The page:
The use of a high permittivity oxide material for a gate insulating layer provides a number of advantages, details of which are discussed in U.S. patent application Ser. No. 08/920,384, entitled "Semiconductor Device having High Permittivity Gate Insulating Layer and Method of Manufacture Thereof", Attorney Docket No. 11729.132US01, incorporated herein by reference. The use of a high permittivity oxide material enables the formation of thicker gate insulating layers having approximately the same capacitance (i.e., generating the same electric field given the same potential difference across the layer) as a 5 to 10 angstrom layer of SiO2. For example, a 100 angstrom layer of a high permittivity oxide material having a dielectric constant of 42 has approximately the same capacitance as a 10 angstrom layer of SiO2 (dielectric constant=4.2). Thus, by using a high permittivity material, the electrical properties of the gate insulating tri-layer are retained with an enhanced ability to control the uniformity of the gate insulating layer due to the greater thicknesses involved.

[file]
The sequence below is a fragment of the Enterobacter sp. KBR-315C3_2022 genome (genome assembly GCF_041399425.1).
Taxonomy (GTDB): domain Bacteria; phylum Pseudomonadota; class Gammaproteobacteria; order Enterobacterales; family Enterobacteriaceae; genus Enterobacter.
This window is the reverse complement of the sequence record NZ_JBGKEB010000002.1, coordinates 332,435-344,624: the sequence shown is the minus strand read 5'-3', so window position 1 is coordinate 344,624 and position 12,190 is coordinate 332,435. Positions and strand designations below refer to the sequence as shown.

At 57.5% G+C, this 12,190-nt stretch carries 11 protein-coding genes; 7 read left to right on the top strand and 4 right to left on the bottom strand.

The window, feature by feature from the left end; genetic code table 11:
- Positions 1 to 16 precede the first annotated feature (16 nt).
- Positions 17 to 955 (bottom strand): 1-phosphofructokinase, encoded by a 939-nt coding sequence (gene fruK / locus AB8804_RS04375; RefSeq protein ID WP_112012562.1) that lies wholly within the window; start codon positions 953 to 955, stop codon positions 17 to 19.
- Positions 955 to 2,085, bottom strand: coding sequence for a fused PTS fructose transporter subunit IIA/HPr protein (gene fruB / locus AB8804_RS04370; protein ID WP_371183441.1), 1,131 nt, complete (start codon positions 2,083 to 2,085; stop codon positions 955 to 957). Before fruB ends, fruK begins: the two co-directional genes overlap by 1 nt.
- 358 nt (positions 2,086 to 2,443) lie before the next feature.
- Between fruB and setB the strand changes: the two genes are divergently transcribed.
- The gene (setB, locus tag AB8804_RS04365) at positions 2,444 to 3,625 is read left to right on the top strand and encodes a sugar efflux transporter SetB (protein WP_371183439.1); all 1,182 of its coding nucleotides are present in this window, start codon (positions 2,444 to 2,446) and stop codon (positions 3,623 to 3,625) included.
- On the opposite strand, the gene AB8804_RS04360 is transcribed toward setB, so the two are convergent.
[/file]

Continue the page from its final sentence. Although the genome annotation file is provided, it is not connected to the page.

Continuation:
The high permittivity oxide material is typically included in only one layer of the gate insulating tri-layer. The other layers include a nitrogen-containing layer to prevent oxidation of the substrate during subsequent processing and another layer made from an intermediate permittivity oxide material to alter the grain structure within the gate insulating tri-layer and reduce the migration of dopant atoms between the substrate and the gate electrode.